This post was contributed by Molly Welsh.
I haven’t long returned to England after a week in Athens, Greece. I spent the long days reading in the sun, eating salads drizzled in olive oil and wandering ancient ruins under a small but apparent influence of red wine. Later, the sun would set over the Acropolis and I would find myself relaxing into the arms of newfound friends, not knowing if or when we would meet again.
This was not my first time traveling alone but for reasons surrounding graduation and breakups, it sure seemed like it. I arrived in my peculiar bright orange Airbnb, staring at the walls of grand oil paintings of wolves, owls and bears. Then, somewhere between the dropping of bags to the floor and peering through the curtains to loud traffic, I thought, “Well, I guess I’m here“.
I could reveal a lot about my adventures in Athens with my rather unprofessional or arguably unconventional tour guide Alec, and the parties of my rumbustious, sociable neighbour for the week, Katerina. However, those stories are physically padlocked inside the pages of my travel journal. Instead, I find myself relaying the usual lines of “Oh wow, the heat was amazing” and “The Plaka district was so picturesque” over coffee. And it’s not that those things aren’t true, it’s just that visiting another country is so much more than the photos posted to Instagram.
For all of the romanticism and Valencia filters associated with solo travel, there does exist a more tentative and bewildering side of sexist attitudes.
As a woman, the unfortunate truth is that I have been subject to catcalls my entire life. Being on holiday was no different. At no point did I feel unsafe in Athens, never far from caring people who would jump to my rescue if needed. But I did feel uncomfortable at whistles from speeding cars and wet kisses shot at me from the other side of the street.
After a week of this, I admittedly felt ashamed and embarrassed. Was my body to blame? No. I’m a female with breasts, hips and a butt. (Surprise!) These men know that yelling “Blondie” at me will not get them my number, so why do they do it? It made me think that for as progressive as this past decade has been, there is still a while to go before gender equality is achieved.
I guess I had become comfortable back home working in a prominently female industry, surrounded by a friendship group of strong and independent women. I had forgotten the prevalence of sexist behaviour. For all that travel has taught me, I thank it for opening my eyes to the efforts that must still be made in this world. This does not mean to say that we should all put ourselves in danger and raise a finger or start a fight every time that we are catcalled. But it does mean to say that travel is educational.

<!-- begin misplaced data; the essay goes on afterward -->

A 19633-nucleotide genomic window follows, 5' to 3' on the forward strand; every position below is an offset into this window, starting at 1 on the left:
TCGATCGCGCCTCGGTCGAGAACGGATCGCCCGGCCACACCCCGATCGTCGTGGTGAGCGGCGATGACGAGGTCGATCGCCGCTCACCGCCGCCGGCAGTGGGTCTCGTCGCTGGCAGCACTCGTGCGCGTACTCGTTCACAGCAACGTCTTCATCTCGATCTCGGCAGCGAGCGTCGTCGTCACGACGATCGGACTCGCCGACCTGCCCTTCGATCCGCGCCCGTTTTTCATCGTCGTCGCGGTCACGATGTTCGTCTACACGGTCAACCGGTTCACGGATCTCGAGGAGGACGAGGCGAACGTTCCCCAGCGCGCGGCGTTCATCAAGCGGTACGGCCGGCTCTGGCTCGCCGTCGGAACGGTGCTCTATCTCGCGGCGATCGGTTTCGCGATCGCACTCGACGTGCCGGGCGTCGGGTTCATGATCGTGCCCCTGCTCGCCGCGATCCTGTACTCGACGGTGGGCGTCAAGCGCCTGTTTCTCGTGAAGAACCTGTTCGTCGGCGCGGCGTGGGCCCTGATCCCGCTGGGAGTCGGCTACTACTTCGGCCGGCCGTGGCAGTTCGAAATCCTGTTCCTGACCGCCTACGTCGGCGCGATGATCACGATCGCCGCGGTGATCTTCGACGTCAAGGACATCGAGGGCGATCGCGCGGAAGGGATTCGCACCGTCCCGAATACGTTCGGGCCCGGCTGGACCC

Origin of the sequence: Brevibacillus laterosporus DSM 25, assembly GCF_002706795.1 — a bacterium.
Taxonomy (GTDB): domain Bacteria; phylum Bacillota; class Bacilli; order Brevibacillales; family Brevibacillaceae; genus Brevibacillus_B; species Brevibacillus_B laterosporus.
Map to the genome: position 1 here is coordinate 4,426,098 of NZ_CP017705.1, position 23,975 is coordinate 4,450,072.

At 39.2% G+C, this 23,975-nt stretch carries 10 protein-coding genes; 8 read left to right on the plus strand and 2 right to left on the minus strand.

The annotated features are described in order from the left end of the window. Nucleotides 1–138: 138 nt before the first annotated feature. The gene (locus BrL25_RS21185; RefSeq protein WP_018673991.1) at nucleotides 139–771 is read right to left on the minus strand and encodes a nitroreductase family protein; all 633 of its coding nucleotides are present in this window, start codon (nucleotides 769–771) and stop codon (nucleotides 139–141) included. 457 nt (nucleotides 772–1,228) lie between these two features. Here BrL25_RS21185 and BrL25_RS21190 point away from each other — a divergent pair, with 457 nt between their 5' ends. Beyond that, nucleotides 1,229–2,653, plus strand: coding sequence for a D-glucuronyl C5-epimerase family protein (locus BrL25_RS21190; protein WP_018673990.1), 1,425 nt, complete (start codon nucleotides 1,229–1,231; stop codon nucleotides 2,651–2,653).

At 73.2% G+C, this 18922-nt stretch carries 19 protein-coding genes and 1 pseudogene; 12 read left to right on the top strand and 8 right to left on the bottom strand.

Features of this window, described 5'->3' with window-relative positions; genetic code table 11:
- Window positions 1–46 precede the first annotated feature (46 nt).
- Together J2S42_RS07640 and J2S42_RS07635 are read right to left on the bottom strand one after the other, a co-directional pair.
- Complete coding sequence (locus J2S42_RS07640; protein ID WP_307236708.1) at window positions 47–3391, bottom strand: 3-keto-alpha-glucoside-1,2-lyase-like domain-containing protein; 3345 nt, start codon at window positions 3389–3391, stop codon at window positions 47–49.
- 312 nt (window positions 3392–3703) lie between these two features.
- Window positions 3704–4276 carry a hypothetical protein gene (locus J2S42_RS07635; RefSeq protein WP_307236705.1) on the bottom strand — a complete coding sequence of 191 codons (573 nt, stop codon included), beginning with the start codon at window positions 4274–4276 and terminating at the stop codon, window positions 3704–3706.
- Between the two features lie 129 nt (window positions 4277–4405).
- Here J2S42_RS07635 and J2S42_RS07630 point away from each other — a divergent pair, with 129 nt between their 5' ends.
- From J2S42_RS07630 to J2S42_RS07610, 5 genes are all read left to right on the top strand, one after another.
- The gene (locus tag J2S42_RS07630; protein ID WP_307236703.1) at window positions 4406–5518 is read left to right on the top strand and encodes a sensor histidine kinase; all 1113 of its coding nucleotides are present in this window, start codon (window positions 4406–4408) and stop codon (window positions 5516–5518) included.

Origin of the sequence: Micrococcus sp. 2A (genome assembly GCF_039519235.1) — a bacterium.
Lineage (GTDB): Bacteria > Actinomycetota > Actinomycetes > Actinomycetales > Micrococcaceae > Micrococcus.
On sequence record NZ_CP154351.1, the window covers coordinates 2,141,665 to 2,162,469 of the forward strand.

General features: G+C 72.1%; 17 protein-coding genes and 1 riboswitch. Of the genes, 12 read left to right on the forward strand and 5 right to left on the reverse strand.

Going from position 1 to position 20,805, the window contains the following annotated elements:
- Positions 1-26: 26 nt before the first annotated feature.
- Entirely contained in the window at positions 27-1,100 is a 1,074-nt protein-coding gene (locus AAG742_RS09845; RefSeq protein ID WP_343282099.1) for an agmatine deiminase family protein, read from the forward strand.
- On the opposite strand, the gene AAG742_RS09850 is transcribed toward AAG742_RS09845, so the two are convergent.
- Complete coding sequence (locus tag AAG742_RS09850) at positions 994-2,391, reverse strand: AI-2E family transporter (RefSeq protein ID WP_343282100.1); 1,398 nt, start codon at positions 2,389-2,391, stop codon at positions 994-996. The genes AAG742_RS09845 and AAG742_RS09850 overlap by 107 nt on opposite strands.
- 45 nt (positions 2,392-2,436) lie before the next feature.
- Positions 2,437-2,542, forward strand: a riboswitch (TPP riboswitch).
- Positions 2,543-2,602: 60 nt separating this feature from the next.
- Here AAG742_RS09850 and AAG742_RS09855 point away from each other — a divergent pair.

So, why not start up a civil debate with the next person you share a hostel dorm with? Why not volunteer on a project abroad? Donate money to a local women’s refuge? Or better yet, show your latest holiday romance how powerful and commanding females can be (if you know what I mean). Every morning you wake up, every trip you embark on, every person you meet, is an opportunity to make an effort.
To clarify, I’m not saying that the world is a bad place. It truly is safe to travel alone. In fact, exploring solo is the exact type of empowerment we need to experience as females. From learning to read a map when it’s not on Google, to asking a complete stranger if they wanted to join me at the Thission open-air cinema, I know that I have left Athens a more confident and capable individual.
So, please know that for every catcall I was a victim of, there were ten slow kisses that tasted like honey, five purple bruises from drunken encounters with Athenian cobbles and one romantic dinner that led to so much more.
And if I am to end this article on one positive note, it is this: Alec is definitely a feminist.
Meet Molly: A born and raised Brit who recently graduated with a degree in Culture, Literature and Politics. In her spare time, you can find her participating in art therapy workshops surrounding body image issues or writing for her blog, through which she hopes to encourage females to solo travel for it is the type of empowerment that all women need to experience. She will be moving to Ávila, Spain in September to teach English. Keep up with her new adventures on IG.